Hence, a need exists for a versatile operational amplifier that can be used in a variety of applications powered from battery sources, especially low voltage applications that do not diminish the characteristics of an operational amplifier. A need exists for an op amp input stage that provides high input impedance and a low input offset voltage. A need exists for an op amp that minimizes transistors in the signal path for providing high speed and high bandwidth and still have both input and output rail to rail capabilities.

BRIEF DESCRIPTION OF THE DRAWINGS

FIG. 1 is a block diagram of an operational amplifier, in accordance with a preferred embodiment of the present invention;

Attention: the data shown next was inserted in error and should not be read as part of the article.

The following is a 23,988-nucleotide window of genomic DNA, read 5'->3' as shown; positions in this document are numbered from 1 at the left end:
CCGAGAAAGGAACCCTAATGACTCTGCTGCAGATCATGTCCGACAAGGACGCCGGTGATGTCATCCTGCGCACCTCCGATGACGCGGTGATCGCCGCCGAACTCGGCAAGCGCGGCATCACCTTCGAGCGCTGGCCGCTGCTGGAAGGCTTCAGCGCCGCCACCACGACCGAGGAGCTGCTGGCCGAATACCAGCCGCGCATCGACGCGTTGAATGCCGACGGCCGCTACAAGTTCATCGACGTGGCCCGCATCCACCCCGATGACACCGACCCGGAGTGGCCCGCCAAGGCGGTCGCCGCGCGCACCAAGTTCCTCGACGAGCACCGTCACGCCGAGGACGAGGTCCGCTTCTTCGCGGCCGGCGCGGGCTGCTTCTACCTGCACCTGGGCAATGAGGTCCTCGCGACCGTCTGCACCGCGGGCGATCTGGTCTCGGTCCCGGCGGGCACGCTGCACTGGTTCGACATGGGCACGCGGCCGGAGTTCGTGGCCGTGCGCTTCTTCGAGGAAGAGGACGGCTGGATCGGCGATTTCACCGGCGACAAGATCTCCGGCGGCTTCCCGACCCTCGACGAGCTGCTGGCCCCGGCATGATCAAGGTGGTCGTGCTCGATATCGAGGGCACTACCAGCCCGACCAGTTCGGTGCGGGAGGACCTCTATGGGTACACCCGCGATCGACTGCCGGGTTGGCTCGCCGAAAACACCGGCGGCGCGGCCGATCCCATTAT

FIG. 2 is a schematic diagram showing a preferred embodiment of an input stage for the low voltage operational amplifier shown in FIG. 1;

FIG. 3 is a schematic diagram showing an alternate embodiment of an input stage for the low voltage operational amplifier shown in FIG. 1;

FIG. 4 is a schematic diagram showing another alternate embodiment of an input stage for the low voltage operational amplifier shown in FIG. 1;

FIG. 5 is a schematic diagram showing an output sink transistor base current generating stage for the operational amplifier shown in FIG. 1;

FIG. 6 is a schematic diagram showing an output source transistor base current generating stage for the operational amplifier shown in FIG. 1;

FIG. 7 is a schematic diagram showing an alternate embodiment of a low voltage translinear loop for the operational amplifier shown in FIG. 1; and

FIG. 8 is a schematic diagram showing a preferred embodiment of a low voltage translinear loop for selecting the source or sink capabilities of an output amplifier as shown in FIG. 1.

DETAILED DESCRIPTION OF THE DRAWINGS